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Healthy Skepticism International News

January 2009

International Society of Drug Bulletins General Assembly

1-4 December 2008
Matagalpa, Nicaragua
Summary prepared by David Menkes representing Healthy Skepticism

Background

Healthy Skeptics are well aware of the bias that typically pervades drug information provided or sponsored by the pharmaceutical industry, and thus the enduring need for accessible, up-to-date, quality information free from such bias. Various national and regional bodies around the world aim to address this need; ISDB exists to “encourage and assist the development of independent drug bulletins in all countries and to facilitate co-operation amongst them” (see www.isdbweb.org). In addition to various working parties and regional meetings, General Assemblies occur every three years and offer exceptional opportunities for networking and collaboration with colleagues from around the world. The Nicaragua meeting in December 2008 attracted 60 delegates from 28 countries, including many in the developing world.

Programme

Three and a half days sounds like a lot, but in fact the programme was full and parallel sessions were required each day to accommodate the myriad of topics relevant to ISDB’s mission. Audience participation in the sessions varied considerably; in some cases inadequate chairing meant that there was no time for needed discussion. Most sessions I attended were both interesting and well presented. Highlights included:

• Roll call and presentation of new ISDB members from across the globe (including Spain, Cuba, Moldova, Armenia, Costa Rica, Peru, Colombia…)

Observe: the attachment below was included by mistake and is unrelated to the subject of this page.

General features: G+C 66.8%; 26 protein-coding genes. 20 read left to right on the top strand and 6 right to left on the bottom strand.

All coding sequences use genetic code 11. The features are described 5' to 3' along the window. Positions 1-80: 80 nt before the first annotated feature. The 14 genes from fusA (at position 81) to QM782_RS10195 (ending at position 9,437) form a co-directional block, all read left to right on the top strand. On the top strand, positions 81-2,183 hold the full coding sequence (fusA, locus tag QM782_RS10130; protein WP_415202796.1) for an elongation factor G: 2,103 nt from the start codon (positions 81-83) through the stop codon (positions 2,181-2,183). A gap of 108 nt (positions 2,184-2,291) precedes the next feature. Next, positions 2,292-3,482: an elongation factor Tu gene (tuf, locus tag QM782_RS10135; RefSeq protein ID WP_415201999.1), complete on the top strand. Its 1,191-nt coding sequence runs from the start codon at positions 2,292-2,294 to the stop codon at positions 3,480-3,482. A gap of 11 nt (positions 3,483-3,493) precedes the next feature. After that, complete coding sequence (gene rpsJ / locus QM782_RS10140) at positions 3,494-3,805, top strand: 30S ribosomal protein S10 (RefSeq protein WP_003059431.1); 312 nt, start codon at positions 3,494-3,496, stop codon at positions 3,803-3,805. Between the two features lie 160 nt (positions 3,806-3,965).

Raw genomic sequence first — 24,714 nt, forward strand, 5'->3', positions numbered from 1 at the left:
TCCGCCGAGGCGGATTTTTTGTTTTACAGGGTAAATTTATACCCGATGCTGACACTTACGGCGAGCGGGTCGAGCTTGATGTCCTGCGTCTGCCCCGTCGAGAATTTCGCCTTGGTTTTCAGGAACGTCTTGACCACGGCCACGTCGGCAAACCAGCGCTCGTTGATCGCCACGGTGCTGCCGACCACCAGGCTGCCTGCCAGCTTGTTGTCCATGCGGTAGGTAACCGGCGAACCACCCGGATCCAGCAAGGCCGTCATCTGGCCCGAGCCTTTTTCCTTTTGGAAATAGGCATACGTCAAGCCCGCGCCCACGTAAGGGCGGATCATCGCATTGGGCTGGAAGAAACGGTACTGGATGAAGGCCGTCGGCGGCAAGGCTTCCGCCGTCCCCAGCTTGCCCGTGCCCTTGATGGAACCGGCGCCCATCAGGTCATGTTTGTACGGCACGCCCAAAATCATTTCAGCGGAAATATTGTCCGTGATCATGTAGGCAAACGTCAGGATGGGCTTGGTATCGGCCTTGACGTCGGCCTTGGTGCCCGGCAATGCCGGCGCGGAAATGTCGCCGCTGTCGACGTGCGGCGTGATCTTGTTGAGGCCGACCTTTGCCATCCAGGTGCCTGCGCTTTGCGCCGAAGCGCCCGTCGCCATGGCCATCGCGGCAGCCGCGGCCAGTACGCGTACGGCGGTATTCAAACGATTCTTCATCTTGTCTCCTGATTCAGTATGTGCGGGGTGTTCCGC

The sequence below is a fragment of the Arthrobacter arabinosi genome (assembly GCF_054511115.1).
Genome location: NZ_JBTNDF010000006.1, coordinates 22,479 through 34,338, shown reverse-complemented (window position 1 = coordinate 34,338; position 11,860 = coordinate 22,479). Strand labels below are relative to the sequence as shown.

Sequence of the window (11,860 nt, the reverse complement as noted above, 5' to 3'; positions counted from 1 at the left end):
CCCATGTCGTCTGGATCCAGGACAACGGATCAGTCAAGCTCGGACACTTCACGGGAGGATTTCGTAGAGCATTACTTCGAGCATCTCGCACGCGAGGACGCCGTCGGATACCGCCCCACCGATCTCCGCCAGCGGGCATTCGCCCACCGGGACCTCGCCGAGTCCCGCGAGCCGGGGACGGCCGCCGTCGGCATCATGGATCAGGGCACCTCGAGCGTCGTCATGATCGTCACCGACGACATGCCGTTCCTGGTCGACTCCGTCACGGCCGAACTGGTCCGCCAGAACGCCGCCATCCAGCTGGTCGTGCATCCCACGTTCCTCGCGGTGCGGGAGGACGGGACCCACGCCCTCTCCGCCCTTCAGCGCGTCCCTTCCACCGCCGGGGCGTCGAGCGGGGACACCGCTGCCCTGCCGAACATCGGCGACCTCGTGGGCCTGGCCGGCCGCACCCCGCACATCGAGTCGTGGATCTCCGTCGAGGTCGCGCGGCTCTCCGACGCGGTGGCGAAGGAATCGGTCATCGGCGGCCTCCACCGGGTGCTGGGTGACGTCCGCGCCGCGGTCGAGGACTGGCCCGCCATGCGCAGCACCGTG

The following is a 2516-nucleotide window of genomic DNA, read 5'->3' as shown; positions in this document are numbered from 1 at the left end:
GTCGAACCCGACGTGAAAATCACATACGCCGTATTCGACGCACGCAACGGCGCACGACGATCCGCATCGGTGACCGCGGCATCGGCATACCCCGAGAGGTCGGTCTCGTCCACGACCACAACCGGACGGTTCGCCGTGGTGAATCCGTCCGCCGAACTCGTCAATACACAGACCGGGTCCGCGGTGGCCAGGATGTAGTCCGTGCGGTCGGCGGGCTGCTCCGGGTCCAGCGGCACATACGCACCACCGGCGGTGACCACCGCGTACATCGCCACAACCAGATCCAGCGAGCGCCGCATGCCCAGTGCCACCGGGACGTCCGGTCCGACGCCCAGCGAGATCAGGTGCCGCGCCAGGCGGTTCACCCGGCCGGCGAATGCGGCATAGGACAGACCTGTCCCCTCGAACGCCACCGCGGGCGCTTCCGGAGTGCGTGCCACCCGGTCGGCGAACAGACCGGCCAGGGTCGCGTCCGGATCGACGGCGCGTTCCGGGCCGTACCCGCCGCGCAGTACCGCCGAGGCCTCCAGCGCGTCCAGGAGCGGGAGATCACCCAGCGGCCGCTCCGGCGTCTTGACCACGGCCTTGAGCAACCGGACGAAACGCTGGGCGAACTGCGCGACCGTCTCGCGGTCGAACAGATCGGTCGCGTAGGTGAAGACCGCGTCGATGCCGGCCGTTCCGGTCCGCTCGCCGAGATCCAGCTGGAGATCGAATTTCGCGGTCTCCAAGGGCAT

• Challenges facing members. These are diverse but often include financial constraints, responsible in part for attrition of some member bulletins. Facing enormous challenges did not seem to daunt participants, and there were inspiring addresses by luminaries such as Gianni Tognoni (Italy) and Ciprian Jauca (Canada) who combined astute political strategy with state-of-the-art clinical science.

• Feedback from ‘breakout sessions’ was often useful and subject to lively discussion, for example on the priorities for ISDB in the coming years.

• A particularly useful session on CME, its hijack by vested interests, and strategies to counter this. Zahed Masud (Bangladesh) pointed out the salience of matching Pharma’s active distribution of information and also the pervasive social and ‘friendship’ effects of rep contacts. Benoit Marchand (Nicaragua) described development and use of an online tool for GPs to measure their knowledge and practice in therapeutics, with embedded links to ISDB, Cochrane and other educational resources.

Drug Promotion

Barbara Mintzes (Canada) and I co-presented a well-attended and lively session on drug promotion. As this topic is particularly relevant to HS’s aims, I will give some detail here and will share PowerPoint slides on request. [These available from .(JavaScript must be enabled to view this email address) - Ed.]

1. Promotion introduced as concept, seen to vary in usefulness depending on what is promoted, and by whom (commercial, government, NGO, lobbies, etc.)